11 Kienholz, WillisWillis Kienholz 1906 7 1 4 2 .285 0 0
12 Lamson, OtisOtis Lamson 1907 9 4 4 1 .500 0 0
13 Greene, Edward L.Edward L. Greene 1908 9 3 3 3 .500 0 0
14 Brides, ArthurArthur Brides 1909–1910 16 8 8 0 .500 0 0
15 Bocock, BranchBranch Bocock 1911 8 6 1 1 .812 0 0
16 Martin, C. W.C. W. Martin 1912 8 3 4 1 .437 0 0
17 Campbell, Thomas J.Thomas J. Campbell 1916–1919 17 9 7 1 .558 0 0 0 0 0
18 Fuller, MyronMyron Fuller 1920 8 2 6 0 .250 0 0 0 0 0
19 Fetzer, BobBob Fetzer & Fetzer, BillBill Fetzer 1921–1925 46 30 12 4 .695 13 5 2 .700 0 0 0 1 0
20 Collins, ChuckChuck Collins 1926–1933 78 38 31 9 .544 24 22 8 .518 0 0 0 0 0
21 Snavely, CarlCarl Snavelydagger 1934–1935, 1945–1952 99 59 35 5 .621 32 11 2 .733 0 3 0 3 0
22 Wolf, RaymondRaymond Wolf 1936–1941 58 38 17 3 .681 23 9 1 .712 0 0 0 1 0
23 Tatum, JimJim Tatumdagger 1942, 1956–1958 39 19 17 3 .525 13 10 2 .560 0 0 0 0 0
24 Young, TomTom Young 1943 9 6 3 0 .666 2 2 0 .500 0 0 0 0 0
25 McEver, GeneGene McEver 1944 9 1 7 1 .166 0 3 1 .125 0 0 0 0 0
26 Barclay, George T.George T. Barclay 1953–1955 30 11 18 1 .383 9 8 0 .529 0 0 0 0 0
27 Hickey, JimJim Hickey 1959–1966 81 36 45 0 .444 28 25 0 .528 1 0 0 1 0 ACC Coach of the Year (1963)[11][A 8]
28 Dooley, BillBill Dooley 1967–1977 124 69 53 2 .560 38 22 2 .629 1 5 0 3 0 ACC Coach of the Year (1971)[11]
29 Crum, DickDick Crum 1978–1987 116 72 41 3 .633 38 23 1 .620 4 2 0 1 0 ACC Coach of the Year (1980)[11]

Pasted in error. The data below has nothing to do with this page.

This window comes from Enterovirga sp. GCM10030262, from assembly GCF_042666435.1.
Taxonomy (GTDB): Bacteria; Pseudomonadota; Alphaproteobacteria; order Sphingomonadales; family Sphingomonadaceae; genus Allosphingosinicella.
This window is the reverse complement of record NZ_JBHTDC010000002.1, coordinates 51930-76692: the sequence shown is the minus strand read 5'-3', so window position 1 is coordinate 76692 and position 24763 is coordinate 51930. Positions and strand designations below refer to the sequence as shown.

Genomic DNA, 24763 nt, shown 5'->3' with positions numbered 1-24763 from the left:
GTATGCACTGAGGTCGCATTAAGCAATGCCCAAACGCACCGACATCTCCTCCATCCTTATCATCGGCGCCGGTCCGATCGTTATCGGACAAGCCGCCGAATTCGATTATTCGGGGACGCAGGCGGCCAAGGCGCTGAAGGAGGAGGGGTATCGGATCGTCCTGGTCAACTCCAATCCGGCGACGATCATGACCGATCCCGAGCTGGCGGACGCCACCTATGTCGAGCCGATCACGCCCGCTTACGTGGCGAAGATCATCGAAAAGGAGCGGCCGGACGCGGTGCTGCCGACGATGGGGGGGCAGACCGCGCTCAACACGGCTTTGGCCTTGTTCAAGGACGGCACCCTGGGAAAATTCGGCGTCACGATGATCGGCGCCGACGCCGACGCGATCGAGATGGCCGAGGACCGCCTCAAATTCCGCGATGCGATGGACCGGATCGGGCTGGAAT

30 Brown, MackMack Brown 1988–1997 116 69 46 1 .599 40 35 1 .532 3 2 0 0 0 ACC Coach of the Year (1996)[11]
31 Torbush, CarlCarl Torbush 1997–2000 35 17 18 .485 9 15 .375 2 0 0 0
32 Bunting, JohnJohn Bunting 2001–2006 72 27 45 .375 18 30 .375 1 1 0 0 0
33 Davis, ButchButch Davis
[A 9]
2007–2010 35 12 23 .342 7 17 .291 1 2 0 0 0
Int Withers, EverettEverett Withers[A 10] 2011 13 7 6 .538 3 5 .375 0 1 0 0 0
34 Fedora, LarryLarry Fedora 2012–present 25 15 10 .600 9 7 .563 1 0 0 0 0

Notes[edit]

  1. ^ Although the first Rose Bowl Game was played in 1902, it has been continuously played since the 1916 game, and is recognized as the oldest bowl game by the NCAA. "—" indicates any season prior to 1916 when postseason games were not played.[7]
  2. ^ A running total of the number of head coaches, with coaches who served separate tenures being counted only once. Interim head coaches are represented with "Int" and are not counted in the running total. "—" indicates the team played but either without a coach or no coach is on record. "X" indicates an interim year without play.
  3. ^ Overtime rules in college football were introduced in 1996, making ties impossible in the period since.[8]
  4. ^ When computing the win–loss percentage, a tie counts as half a win and half a loss.[9]
  5. ^ Statistics correct as of the end of the 2012 college football season.
  6. ^ North Carolina did not field teams in 1890 after the faculty voted to discontinue the sport and in 1917 and 1918 due to World War I.[2]
  7. ^ Divisional champions have advanced to the ACC Championship Game since the institution of divisional play beginning in the 2005 season. Since that time, North Carolina has competed as a member of the Coastal division.[10]